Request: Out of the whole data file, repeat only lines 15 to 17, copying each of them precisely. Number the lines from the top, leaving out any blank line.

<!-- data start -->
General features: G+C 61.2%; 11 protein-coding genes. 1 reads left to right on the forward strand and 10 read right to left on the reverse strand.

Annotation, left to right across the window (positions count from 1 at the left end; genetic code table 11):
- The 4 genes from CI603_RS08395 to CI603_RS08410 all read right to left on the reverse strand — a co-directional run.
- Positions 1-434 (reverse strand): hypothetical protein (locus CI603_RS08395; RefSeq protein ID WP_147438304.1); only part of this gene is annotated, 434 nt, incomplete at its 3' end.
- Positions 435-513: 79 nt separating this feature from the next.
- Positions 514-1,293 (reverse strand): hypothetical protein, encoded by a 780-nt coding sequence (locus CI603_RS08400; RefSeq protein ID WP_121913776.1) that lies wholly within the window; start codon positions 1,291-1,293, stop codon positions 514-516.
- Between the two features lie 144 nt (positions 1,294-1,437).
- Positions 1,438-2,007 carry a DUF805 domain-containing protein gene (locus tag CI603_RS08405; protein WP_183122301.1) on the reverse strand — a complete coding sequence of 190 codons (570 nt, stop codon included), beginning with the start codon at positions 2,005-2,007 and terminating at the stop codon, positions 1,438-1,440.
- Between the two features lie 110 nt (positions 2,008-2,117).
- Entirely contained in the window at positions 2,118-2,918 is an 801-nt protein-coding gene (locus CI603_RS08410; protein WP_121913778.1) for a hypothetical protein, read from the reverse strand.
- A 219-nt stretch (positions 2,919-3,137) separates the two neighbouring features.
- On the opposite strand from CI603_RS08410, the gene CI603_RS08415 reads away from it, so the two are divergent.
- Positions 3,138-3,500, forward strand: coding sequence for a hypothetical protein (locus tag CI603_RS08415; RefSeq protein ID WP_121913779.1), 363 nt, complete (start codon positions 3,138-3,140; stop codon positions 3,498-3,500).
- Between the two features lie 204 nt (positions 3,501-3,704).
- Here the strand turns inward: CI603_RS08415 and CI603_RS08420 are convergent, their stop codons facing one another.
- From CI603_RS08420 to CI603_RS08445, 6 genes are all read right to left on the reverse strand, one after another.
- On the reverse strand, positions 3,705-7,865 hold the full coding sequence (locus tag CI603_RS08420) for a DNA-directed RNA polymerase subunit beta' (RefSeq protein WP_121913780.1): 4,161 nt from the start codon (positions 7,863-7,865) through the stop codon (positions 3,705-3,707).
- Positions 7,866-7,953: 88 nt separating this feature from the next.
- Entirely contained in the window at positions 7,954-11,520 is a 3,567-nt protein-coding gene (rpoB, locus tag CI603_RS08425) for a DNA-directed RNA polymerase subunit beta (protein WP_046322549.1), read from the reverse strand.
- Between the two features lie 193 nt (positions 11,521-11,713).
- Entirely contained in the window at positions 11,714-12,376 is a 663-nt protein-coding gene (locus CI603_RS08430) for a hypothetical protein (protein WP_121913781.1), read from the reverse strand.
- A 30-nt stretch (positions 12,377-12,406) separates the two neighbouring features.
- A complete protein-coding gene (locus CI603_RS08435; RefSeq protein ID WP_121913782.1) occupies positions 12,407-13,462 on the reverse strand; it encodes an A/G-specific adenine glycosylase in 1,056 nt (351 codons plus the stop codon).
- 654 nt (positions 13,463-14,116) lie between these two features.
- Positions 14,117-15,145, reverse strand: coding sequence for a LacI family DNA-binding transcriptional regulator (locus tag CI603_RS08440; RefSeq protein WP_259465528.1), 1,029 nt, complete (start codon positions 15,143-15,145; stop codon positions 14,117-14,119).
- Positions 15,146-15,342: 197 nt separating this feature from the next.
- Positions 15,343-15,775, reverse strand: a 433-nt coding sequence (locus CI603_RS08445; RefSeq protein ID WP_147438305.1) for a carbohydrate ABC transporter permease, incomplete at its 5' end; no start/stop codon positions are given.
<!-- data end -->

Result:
- Here the strand turns inward: CI603_RS08415 and CI603_RS08420 are convergent, their stop codons facing one another.
- From CI603_RS08420 to CI603_RS08445, 6 genes are all read right to left on the reverse strand, one after another.
- On the reverse strand, positions 3,705-7,865 hold the full coding sequence (locus tag CI603_RS08420) for a DNA-directed RNA polymerase subunit beta' (RefSeq protein WP_121913780.1): 4,161 nt from the start codon (positions 7,863-7,865) through the stop codon (positions 3,705-3,707).